United Park City Mines Company
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This page was last updated on December 31, 2020.
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In 1953, United Park City Mines Company was formed by consolidation of the Silver King Coalition Mines Company and Park Utah Consolidated Mines Company. By the 1960s, more than 90 percent of the district properties were owned by United Park City Mines Company and New Park Mining Company. In 1970, The Anaconda Company and ASARCO formed Park City Ventures and leased all mining properties of United Park City Mines Company in the district. After Park City Ventures ceased operations in 1978, Noranda Mining Company leased the Ontario mine from 1979 to 1982, and was the last company to operate a mine in the district.
On March 3, 1953, the consolidation of Silver King Coalition Mines Company and Park Utah Consolidated Mines Company was approved in special meetings of each company's shareholders. (Spokane Daily Chronicle, March 4, 1953, "yesterday")
May 8, 1953 is used on real estate legal documents as the transfer date of property from Silver King Coalition Mines Company, to United Park City Mines Company.
United Park City Mines Company was incorporated in Utah on May 13, 1953 (Utah corporation 28666), with Anaconda and American Smelting, Refining & Mining Company having controlling interest. The two companies each had two directors, of a total of seven (later, six) directors of the joint venture. From 1953 through 1970, the focus was on mining, with a small side line of a small resort developed in late 1963, that included nineteen ski runs, an aerial gondola, a ski lift, and a nine-hole golf course.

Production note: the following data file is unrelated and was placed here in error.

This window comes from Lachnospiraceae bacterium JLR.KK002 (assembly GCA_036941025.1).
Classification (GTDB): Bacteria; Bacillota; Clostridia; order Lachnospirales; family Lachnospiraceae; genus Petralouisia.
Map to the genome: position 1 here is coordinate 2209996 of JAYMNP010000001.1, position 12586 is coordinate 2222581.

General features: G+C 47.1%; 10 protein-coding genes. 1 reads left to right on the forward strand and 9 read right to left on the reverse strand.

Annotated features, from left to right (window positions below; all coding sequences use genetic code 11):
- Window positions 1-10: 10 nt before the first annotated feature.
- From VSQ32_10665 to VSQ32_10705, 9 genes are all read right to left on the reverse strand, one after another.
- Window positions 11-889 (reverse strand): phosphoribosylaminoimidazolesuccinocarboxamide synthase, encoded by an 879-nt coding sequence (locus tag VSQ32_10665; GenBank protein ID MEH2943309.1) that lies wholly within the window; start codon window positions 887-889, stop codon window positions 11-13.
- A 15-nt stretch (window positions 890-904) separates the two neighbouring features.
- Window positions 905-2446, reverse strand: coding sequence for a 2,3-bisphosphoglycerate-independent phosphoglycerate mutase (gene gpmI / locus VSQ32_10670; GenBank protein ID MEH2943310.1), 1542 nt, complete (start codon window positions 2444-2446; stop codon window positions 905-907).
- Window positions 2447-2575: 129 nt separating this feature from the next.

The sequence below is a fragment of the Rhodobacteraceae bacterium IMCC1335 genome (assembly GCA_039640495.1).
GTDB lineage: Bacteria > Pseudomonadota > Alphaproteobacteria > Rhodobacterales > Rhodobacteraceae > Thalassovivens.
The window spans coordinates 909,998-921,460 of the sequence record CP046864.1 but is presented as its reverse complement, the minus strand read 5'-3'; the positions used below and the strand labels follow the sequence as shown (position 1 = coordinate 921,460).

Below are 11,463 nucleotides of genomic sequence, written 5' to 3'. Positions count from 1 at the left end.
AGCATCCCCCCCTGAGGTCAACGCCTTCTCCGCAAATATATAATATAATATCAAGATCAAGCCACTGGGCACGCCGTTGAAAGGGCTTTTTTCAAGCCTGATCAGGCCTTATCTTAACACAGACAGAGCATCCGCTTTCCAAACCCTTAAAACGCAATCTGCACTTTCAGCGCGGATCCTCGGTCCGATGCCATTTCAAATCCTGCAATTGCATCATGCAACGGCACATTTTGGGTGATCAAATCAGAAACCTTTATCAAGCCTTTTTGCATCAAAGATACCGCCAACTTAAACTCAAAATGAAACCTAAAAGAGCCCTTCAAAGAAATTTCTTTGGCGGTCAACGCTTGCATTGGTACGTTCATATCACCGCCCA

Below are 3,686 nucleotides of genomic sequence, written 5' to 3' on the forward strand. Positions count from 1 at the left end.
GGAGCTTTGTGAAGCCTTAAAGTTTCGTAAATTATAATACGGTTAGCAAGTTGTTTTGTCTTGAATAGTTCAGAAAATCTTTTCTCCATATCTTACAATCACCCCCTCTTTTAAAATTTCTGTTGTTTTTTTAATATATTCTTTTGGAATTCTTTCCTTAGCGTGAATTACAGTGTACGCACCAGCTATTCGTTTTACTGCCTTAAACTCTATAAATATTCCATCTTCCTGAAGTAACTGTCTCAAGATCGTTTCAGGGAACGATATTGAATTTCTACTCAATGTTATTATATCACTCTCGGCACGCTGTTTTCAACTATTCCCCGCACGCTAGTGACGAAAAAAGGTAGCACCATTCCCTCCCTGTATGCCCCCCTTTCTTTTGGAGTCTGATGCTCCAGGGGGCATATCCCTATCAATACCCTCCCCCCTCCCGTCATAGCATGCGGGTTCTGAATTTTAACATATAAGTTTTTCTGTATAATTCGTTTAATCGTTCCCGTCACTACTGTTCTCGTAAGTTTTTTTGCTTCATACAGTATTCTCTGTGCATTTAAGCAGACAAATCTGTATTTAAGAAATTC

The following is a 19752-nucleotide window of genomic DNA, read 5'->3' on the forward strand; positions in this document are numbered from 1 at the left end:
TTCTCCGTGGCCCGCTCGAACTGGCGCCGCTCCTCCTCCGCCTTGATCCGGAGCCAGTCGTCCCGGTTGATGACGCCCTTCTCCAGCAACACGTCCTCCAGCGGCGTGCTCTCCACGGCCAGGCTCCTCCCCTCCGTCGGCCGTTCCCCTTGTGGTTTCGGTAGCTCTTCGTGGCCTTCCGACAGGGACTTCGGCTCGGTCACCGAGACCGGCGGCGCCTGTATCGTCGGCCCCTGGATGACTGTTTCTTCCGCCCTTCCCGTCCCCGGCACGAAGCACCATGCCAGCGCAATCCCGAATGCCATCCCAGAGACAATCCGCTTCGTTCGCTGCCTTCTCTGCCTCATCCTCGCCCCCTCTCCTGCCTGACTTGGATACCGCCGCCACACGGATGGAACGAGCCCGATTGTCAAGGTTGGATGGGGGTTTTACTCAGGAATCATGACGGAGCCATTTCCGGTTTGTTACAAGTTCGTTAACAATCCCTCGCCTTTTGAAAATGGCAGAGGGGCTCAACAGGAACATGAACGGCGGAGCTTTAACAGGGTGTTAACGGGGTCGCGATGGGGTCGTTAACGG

With the 1953 merger of the region's two largest mining companies, the Park Utah Consolidated (which included the pioneer Ontario claim) and the Silver King Coalition, forming the United Park City Mines Company, UP's business in Park City was greatly diminished. Although organized in 1953, the only work being done was tunnel extension and development work. According to the September 23, 1954 issue of the Park Record newspaper, actual mining began in that month. The Silver King Coalition's ore loading station was closed, and the "Park City Con Spur" in Deer Valley was abandoned and removed in 1954. Almost all rail traffic, except the occasional carload from the Park City truck dumps, was focused at the Ontario mine opening at Keetley on the Ontario Branch, which had been completed in 1923.
On September 9, 1954, United Park City Mines announced that production would resume at its Park City properties. The company was to employ 80 to 100 men, working in the old Ontario property. Production was expected to start within ten days to two weeks, and reach 6,500 tons per month within 60 days. About 200 men were expected to be working soon, at which time, production will be about 250 tons per day. The men entered the mine, and the ore was to be shipped, through the Keetley unit. The old Silver King property was to remain quiet in the near future. The mines had been shut down due to uncertain metals prices, and uncertainty concerning lack of political support on the national level for support of a strong domestic lead-zinc mining industry. (Park Record, September 16, 1954; September 23, 1954)